Now, it's recommended that you erase any existing MBR or GPT partition tables on the disk, which could confuse the system's BIOS at boot time. We do this using sgdisk:

Warning

This will make any existing partitions inaccessible! You are strongly cautioned and advised to backup any critical data before proceeding.

# sgdisk --zap-all /dev/sda

Creating new GPT entries.
GPT data structures destroyed! You may now partition the disk using fdisk or
other utilities.

This output is also nothing to worry about, as the command still succeded:

***************************************************************
Found invalid GPT and valid MBR; converting MBR to GPT format
in memory. 
***************************************************************
Partitioning

Now we will use fdisk to create the MBR partition table and partitions:

# fdisk /dev/sda

Within fdisk, follow these steps:

Empty the partition table:

Command (m for help): o ↵

Create Partition 1 (boot):

Command (m for help): n ↵
Partition type (default p): 
Partition number (1-4, default 1): 
First sector: 
Last sector: +128M ↵

Create Partition 2 (swap):

Command (m for help): n ↵
Partition type (default p): 
Partition number (2-4, default 2): 
First sector: 
Last sector: +2G ↵
Command (m for help): t ↵ 
Partition number (1,2, default 2): 
Hex code (type L to list all codes): 82 ↵

Create the root partition:

Command (m for help): n ↵
Partition type (default p): 
Partition number (3,4, default 3): 
First sector: 
Last sector: 

Verify the partition table:

Command (m for help): p

Disk /dev/sda: 298.1 GiB, 320072933376 bytes, 625142448 sectors
Units: sectors of 1 * 512 = 512 bytes
Sector size (logical/physical): 512 bytes / 512 bytes
I/O size (minimum/optimal): 512 bytes / 512 bytes
Disklabel type: dos
Disk identifier: 0x82abc9a6

Device    Boot     Start       End    Blocks  Id System
/dev/sda1           2048    264191    131072  83 Linux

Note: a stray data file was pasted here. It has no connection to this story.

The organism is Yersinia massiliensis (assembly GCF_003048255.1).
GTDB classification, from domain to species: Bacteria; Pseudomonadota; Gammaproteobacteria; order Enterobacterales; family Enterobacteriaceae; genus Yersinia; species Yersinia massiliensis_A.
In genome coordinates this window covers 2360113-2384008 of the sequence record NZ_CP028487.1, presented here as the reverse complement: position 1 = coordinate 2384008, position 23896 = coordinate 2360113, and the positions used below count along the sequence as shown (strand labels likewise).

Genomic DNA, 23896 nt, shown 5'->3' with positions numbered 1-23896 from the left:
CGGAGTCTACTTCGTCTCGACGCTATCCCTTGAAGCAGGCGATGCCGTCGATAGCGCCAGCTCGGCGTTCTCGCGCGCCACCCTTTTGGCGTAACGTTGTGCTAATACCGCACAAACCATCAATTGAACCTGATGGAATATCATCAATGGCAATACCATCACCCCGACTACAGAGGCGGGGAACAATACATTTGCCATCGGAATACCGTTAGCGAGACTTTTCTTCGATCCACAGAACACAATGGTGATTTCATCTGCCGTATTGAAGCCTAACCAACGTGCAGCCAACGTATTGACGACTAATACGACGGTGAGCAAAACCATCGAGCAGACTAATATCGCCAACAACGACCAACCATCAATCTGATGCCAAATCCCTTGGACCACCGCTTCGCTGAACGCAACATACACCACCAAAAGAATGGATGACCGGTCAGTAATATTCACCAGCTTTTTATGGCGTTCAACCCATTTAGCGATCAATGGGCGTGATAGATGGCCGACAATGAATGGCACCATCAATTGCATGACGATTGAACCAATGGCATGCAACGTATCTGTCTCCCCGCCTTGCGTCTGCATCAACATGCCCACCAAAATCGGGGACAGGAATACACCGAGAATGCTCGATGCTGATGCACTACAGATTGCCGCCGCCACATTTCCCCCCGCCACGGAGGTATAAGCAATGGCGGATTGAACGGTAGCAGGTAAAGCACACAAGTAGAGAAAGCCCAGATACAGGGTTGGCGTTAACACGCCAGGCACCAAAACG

/dev/sda2         264192   4458495   2097152  82 Linux swap / Solaris
/dev/sda3        4458496 625142447 310341976  83 Linux

Write the parition table to disk:

Command (m for help): w

Your new MBR partition table will now be written to your system disk.

Creating filesystems

Before your newly-created partitions can be used, the block devices need to be initialized with filesystem metadata. This process is known as creating a filesystem on the block devices. After filesystems are created on the block devices, they can be mounted and used to store files.

You will not create a filesystem on your swap partition, but will initialize it using the mkswap command so that it can be used as disk-based virtual memory. Then we'll run the swapon command to make your newly-initialized swap space active within the live CD environment, in case it is needed during the rest of the install process.

Note that we will not create a filesystem on the GRUB boot loader partition, as GRUB writes binary data directly to that partition when the boot loader is installed, which we'll do later.

You can see the commands you will need to type below. Like the rest of this document, it assumes that you are using a GPT partitioning scheme. If you are using MBR, your root filesystem will likely be created on /dev/sda3 instead and you will need to adjust the target block devices. If you are following our recommendations, then simply do this:

We generally recommend XFS for root filesystems, although ext4 is also a good choice. This tutorial assumes the use of XFS. If you want to use ext4, then be sure that your /etc/fstab file reflects this.

Warning

When deploying an OpenVZ host, please use ext4 exclusively. The Parallels development team tests extensively with ext4, and modern versions of openvz-rhel6-stable are not compatible with XFS, and you may experience kernel bugs.

To use ext4 as your root filesystem:

# mke2fs -t ext2 /dev/sda1 
# mkfs.ext4 /dev/sda3
# mkswap /dev/sda2
# swapon /dev/sda2

To use XFS as your root filesystem:

# mke2fs -t ext2 /dev/sda1 
# mkfs.xfs /dev/sda3
# mkswap /dev/sda2
# swapon /dev/sda2

Mounting filesystems

Mount the newly-created filesystems as follows, creating /mnt/funtoo as the installation mount point:

# mkdir /mnt/funtoo
# mount /dev/sda3 /mnt/funtoo
# mkdir /mnt/funtoo/boot
# mount /dev/sda1 /mnt/funtoo/boot

Optionally, if you have a separate filesystem for /home or anything else:

# mkdir /mnt/funtoo/home
# mount /dev/sda4 /mnt/funtoo/home

If you have /tmp or /var/tmp on a separate filesystem, be sure to change the permissions of the mount point to be globally-writeable after mounting, as follows:

# chmod 1777 /mnt/funtoo/tmp